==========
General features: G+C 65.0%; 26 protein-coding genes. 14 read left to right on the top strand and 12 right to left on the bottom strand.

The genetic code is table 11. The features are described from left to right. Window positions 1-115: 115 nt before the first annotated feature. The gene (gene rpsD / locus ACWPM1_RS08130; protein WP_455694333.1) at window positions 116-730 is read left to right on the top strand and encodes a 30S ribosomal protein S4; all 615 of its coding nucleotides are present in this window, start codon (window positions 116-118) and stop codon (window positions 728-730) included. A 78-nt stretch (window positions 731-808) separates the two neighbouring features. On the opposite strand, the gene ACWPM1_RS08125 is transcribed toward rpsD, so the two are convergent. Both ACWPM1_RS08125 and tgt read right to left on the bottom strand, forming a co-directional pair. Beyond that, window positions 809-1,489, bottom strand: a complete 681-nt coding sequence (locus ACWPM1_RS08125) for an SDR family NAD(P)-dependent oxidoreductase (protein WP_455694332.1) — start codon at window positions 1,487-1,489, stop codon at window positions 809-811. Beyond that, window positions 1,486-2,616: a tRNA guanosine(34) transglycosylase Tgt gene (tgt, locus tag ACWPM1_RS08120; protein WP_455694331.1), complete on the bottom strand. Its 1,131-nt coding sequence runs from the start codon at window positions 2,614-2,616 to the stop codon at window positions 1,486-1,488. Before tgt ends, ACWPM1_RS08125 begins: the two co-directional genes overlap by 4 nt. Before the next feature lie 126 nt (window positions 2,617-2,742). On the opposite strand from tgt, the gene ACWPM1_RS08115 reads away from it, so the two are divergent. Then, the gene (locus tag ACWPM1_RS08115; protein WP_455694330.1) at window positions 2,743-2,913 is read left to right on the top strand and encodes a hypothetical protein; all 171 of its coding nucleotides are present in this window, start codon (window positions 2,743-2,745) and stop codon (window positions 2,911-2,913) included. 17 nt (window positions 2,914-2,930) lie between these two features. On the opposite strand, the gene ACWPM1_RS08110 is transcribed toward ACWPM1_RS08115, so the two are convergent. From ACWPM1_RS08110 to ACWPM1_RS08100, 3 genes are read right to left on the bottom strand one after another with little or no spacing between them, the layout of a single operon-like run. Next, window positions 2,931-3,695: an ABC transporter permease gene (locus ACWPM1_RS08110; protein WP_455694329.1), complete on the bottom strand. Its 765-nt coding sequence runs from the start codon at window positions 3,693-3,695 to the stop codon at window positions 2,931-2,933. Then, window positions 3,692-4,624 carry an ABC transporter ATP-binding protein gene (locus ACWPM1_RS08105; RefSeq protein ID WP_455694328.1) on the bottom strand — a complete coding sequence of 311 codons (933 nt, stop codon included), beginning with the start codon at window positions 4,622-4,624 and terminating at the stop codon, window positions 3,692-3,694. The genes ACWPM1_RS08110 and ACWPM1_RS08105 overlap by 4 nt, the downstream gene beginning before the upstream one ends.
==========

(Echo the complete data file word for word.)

General features: G+C 65.0%; 26 protein-coding genes. 14 read left to right on the top strand and 12 right to left on the bottom strand.

The genetic code is table 11. The features are described from left to right. Window positions 1-115: 115 nt before the first annotated feature. The gene (gene rpsD / locus ACWPM1_RS08130; protein WP_455694333.1) at window positions 116-730 is read left to right on the top strand and encodes a 30S ribosomal protein S4; all 615 of its coding nucleotides are present in this window, start codon (window positions 116-118) and stop codon (window positions 728-730) included. A 78-nt stretch (window positions 731-808) separates the two neighbouring features. On the opposite strand, the gene ACWPM1_RS08125 is transcribed toward rpsD, so the two are convergent. Both ACWPM1_RS08125 and tgt read right to left on the bottom strand, forming a co-directional pair. Beyond that, window positions 809-1,489, bottom strand: a complete 681-nt coding sequence (locus ACWPM1_RS08125) for an SDR family NAD(P)-dependent oxidoreductase (protein WP_455694332.1) — start codon at window positions 1,487-1,489, stop codon at window positions 809-811. Beyond that, window positions 1,486-2,616: a tRNA guanosine(34) transglycosylase Tgt gene (tgt, locus tag ACWPM1_RS08120; protein WP_455694331.1), complete on the bottom strand. Its 1,131-nt coding sequence runs from the start codon at window positions 2,614-2,616 to the stop codon at window positions 1,486-1,488. Before tgt ends, ACWPM1_RS08125 begins: the two co-directional genes overlap by 4 nt. Before the next feature lie 126 nt (window positions 2,617-2,742). On the opposite strand from tgt, the gene ACWPM1_RS08115 reads away from it, so the two are divergent. Then, the gene (locus tag ACWPM1_RS08115; protein WP_455694330.1) at window positions 2,743-2,913 is read left to right on the top strand and encodes a hypothetical protein; all 171 of its coding nucleotides are present in this window, start codon (window positions 2,743-2,745) and stop codon (window positions 2,911-2,913) included. 17 nt (window positions 2,914-2,930) lie between these two features. On the opposite strand, the gene ACWPM1_RS08110 is transcribed toward ACWPM1_RS08115, so the two are convergent. From ACWPM1_RS08110 to ACWPM1_RS08100, 3 genes are read right to left on the bottom strand one after another with little or no spacing between them, the layout of a single operon-like run. Next, window positions 2,931-3,695: an ABC transporter permease gene (locus ACWPM1_RS08110; protein WP_455694329.1), complete on the bottom strand. Its 765-nt coding sequence runs from the start codon at window positions 3,693-3,695 to the stop codon at window positions 2,931-2,933. Then, window positions 3,692-4,624 carry an ABC transporter ATP-binding protein gene (locus ACWPM1_RS08105; RefSeq protein ID WP_455694328.1) on the bottom strand — a complete coding sequence of 311 codons (933 nt, stop codon included), beginning with the start codon at window positions 4,622-4,624 and terminating at the stop codon, window positions 3,692-3,694. The genes ACWPM1_RS08110 and ACWPM1_RS08105 overlap by 4 nt, the downstream gene beginning before the upstream one ends.